April 2, 2002

The Homeless are People Too

In the last issue of THE CHICAGO MAROON, there appeared a rather trite condemnation of panhandling by John Lovejoy. His attitude is typical of that of the elitist, egotistical, spoiled 'poopheads' who are overrunning this fine campus. These people will gladly help their housemates insert live cockroaches into their own anal cavities to please Scav Hunt judges, but swear, rant, and rave when the realities of life momentarily intrude upon their bubble in the form of a poor person in need of a dollar or two. Mr. Lovejoy begins by complaining about James McCaugh (though he didn't bother to learn the man's name before writing about him), who frequents the Red Line stop on 55th street. Employing the critical thinking skills nurtured, no doubt, by his humanities sequence, Mr. Lovejoy reaches the startling conclusion that Mr. McCaugh's story about feeding his daughters may be less than accurate.

He assumes that the only students who respond to Mr. McCaugh's request for assistance are those who "swallow his parade of lies." I can't speak for my fellow humanitarians, but every time I handed him a dollar or two I was pretty sure he wasn't being wholly honest with me. There is one part of the story that is almost certainly true, and this is the only part that really matters. Mr. Lovejoy quotes Mr. McCaugh as saying "I just need some help." I don't care why he needs help, and I don't care what he wants the money for. He wants a dollar, I have a dollar to spare, that's the end of the story.

Not for Mr. Lovejoy, though. His article is devoted to explaining why Mr. McCaugh and others in similar circumstances are not deserving of help. His first argument is that the money will be used for "booze, drugs, or both." To make such an unsubstantiated accusation is rude and irresponsible at best. I've had many conversations with Mr. McCaugh, and he has never appeared to be under the influence of anything. I doubt that Mr. Lovejoy would make a similar accusation about, for example, Don Randel without providing any justification for it and without giving Mr. Randel a chance to respond to the accusation. Apparently, though, a poor, black man is not deserving of the same respect. I have given money to people who were visibly drunk in the past, though, and I don't regret that any more than I regret giving money to Mr. McCaugh. I don't care if they spend the money on alcohol, because that's probably where I would have spent it anyway. But perhaps the poor don't deserve to enjoy a drink the way a University of Chicago student does because they don't work for it, right? I imagine panhandler is a considerably more difficult profession than student, and probably more so than the jobs most of us will hold when we graduate. Given the choice between working or walking along 55th Street on a freezing cold Chicago night "pestering" spoiled people like Mr. Lovejoy, I doubt even the laziest drunk would prefer the latter. Many panhandlers would probably like to "do work to support themselves." It is not so much the allure of enduring the jeers and curses of the John Lovejoys of the world as it is addiction, a jail record, or a tight labor market that is keeping them on the streets.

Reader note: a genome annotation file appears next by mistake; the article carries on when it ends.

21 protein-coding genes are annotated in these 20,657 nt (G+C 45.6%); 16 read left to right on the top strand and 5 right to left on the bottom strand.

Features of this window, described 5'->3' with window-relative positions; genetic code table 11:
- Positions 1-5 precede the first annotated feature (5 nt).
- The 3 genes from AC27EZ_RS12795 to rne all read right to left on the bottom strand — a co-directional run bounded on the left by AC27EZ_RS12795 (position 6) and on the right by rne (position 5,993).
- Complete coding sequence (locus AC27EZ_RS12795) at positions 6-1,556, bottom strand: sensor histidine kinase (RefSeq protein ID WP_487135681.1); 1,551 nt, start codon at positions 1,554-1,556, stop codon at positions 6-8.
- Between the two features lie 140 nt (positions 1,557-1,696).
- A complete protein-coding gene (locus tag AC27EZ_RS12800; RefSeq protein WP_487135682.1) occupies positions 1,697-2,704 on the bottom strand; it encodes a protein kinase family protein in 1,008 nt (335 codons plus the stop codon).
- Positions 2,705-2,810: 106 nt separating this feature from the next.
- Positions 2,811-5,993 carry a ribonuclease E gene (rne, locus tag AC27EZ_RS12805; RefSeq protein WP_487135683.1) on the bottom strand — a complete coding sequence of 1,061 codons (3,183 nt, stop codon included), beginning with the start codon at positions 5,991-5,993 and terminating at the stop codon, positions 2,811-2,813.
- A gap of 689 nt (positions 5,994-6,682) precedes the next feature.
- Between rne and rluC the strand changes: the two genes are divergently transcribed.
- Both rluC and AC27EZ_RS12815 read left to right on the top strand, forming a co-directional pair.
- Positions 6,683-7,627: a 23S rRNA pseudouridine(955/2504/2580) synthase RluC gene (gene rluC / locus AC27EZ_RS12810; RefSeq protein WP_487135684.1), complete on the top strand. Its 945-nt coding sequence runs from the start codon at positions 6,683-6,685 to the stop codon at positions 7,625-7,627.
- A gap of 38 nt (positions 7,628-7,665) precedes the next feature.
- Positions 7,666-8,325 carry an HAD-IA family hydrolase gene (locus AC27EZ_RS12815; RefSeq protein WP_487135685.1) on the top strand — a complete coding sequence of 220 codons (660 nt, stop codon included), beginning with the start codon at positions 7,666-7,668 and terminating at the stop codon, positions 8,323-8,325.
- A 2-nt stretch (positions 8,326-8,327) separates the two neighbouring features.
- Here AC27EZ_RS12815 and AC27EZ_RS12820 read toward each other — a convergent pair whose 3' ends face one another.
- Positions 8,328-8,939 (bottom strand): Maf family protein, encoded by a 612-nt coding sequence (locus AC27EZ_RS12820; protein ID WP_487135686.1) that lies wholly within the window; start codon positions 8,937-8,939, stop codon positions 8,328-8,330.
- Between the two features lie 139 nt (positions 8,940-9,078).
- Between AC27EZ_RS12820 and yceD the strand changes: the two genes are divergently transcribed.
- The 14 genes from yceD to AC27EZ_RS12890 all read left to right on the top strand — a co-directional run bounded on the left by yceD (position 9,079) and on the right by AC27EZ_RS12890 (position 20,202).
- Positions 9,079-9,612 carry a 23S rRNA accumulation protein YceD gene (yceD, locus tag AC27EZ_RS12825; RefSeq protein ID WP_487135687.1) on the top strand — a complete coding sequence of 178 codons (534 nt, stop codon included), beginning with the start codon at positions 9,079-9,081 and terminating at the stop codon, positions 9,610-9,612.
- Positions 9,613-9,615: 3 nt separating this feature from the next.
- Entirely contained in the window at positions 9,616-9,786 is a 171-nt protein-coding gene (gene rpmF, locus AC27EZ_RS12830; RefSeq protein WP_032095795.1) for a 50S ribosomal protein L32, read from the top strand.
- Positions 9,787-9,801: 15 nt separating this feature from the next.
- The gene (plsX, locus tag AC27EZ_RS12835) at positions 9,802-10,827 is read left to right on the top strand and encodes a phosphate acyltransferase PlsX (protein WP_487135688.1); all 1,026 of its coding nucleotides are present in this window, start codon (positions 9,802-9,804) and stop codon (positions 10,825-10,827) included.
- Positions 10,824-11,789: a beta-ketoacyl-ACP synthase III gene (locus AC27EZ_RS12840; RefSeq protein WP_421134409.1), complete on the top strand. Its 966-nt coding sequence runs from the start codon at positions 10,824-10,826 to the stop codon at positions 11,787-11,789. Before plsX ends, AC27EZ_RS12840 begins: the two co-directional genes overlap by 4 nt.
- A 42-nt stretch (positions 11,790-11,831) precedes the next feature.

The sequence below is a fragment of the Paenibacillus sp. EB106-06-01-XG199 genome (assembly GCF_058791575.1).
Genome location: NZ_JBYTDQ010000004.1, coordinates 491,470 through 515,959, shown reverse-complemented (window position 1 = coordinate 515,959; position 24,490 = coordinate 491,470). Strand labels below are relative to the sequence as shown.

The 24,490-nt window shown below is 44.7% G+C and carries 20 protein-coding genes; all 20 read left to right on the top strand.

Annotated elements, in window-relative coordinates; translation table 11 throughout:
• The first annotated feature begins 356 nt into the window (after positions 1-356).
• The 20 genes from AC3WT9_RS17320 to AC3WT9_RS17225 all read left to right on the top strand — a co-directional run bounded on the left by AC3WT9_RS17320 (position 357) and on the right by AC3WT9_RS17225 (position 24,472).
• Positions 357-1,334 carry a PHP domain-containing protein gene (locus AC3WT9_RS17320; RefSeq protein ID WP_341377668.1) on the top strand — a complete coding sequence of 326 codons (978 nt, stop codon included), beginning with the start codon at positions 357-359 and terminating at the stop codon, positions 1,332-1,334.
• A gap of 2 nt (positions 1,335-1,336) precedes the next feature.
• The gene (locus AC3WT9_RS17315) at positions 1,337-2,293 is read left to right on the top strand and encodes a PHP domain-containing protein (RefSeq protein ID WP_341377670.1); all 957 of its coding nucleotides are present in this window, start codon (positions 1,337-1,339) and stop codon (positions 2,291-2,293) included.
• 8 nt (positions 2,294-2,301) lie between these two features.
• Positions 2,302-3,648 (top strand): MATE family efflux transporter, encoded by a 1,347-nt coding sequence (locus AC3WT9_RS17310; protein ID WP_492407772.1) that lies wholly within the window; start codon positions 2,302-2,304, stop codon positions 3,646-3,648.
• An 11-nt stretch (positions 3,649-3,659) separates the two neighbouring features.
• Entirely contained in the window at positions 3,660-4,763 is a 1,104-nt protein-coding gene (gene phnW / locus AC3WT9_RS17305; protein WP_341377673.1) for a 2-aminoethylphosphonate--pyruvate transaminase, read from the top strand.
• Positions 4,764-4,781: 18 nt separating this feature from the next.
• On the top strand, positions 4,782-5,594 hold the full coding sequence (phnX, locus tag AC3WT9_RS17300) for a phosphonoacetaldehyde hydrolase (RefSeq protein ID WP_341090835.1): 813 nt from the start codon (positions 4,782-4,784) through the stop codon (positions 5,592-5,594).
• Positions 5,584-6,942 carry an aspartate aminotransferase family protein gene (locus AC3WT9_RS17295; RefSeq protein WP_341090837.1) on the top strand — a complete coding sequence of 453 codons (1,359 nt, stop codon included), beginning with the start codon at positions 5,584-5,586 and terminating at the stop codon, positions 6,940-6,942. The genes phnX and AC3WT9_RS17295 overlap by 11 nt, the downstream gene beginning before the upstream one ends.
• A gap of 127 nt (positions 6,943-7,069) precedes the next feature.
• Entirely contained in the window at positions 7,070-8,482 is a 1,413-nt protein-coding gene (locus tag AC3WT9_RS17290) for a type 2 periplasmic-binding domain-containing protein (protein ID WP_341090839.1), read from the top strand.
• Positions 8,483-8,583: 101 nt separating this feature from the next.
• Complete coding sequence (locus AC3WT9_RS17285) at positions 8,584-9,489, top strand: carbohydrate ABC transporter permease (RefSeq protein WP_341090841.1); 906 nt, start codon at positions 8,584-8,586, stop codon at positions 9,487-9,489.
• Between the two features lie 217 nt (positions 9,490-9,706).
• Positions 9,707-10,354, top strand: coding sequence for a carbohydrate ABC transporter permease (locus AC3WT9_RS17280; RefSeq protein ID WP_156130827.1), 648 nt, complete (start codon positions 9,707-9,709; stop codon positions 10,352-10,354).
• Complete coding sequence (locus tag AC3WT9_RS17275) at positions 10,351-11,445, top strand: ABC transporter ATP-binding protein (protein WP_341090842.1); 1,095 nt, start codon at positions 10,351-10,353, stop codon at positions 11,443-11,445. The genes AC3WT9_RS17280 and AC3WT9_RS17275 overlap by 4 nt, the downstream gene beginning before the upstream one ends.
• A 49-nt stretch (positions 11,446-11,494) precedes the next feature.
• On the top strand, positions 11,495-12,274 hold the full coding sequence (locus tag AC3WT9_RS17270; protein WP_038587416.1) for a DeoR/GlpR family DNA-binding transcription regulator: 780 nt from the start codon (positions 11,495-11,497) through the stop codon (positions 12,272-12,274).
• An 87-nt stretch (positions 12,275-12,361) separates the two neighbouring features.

But isn't it dishonest to claim that the money is for "bus fare" or "four starving daughters" when it may instead be used on drugs, alcohol, or (gasp!) rent? Perhaps, but it's a crime of which many students here are guilty. I don't know if Mr. Lovejoy is among them, but there are plenty of students at this school who don't do any more work, and probably a good deal less, for their money than Mr. McCaugh does. Their parents provide them with money and probably don't intend for it to be spent on alcohol. The only other thing approaching an argument in Mr. Lovejoy's article is his whining about how annoying panhandlers are. I was more annoyed by this article than I've ever been by a panhandler, but I suppose I was free to stop reading it. Anyway, there's plenty of annoying shit that happens on and around this campus that doesn't get the sort of response that panhandling does. Participants in Scav Hunt, for example, disrupt campus life much more substantially than a few panhandlers. They skip work and class, steal or destroy things, flood e-mail in-boxes with requests for toilet paper tubes and dildos, and walk through dormitory halls with megaphones. So, yeah, I agree with Mr. Lovejoy that students on this campus can take some steps to improve the quality of life, but I don't agree that the solution is to become even more self-absorbed pricks than we already are. Instead, we can respond to requests made by fellow human beings without being judgmental and elitist.

When a fellow student needs a favor, like help with homework, I'm glad to be of assistance. When a fellow human being, who doesn't happen to be a student, needs a favor, like a dollar or two, I'm glad to be of assistance. Once I'm finished dealing with every poophead yammering on a cell phone, wearing a visor upside down and backwards, bragging about how much money he's going to make at Goldman Sachs, and rushing to another house event, maybe I'll concern myself with people trying to get a burger, a bus ticket, or forty.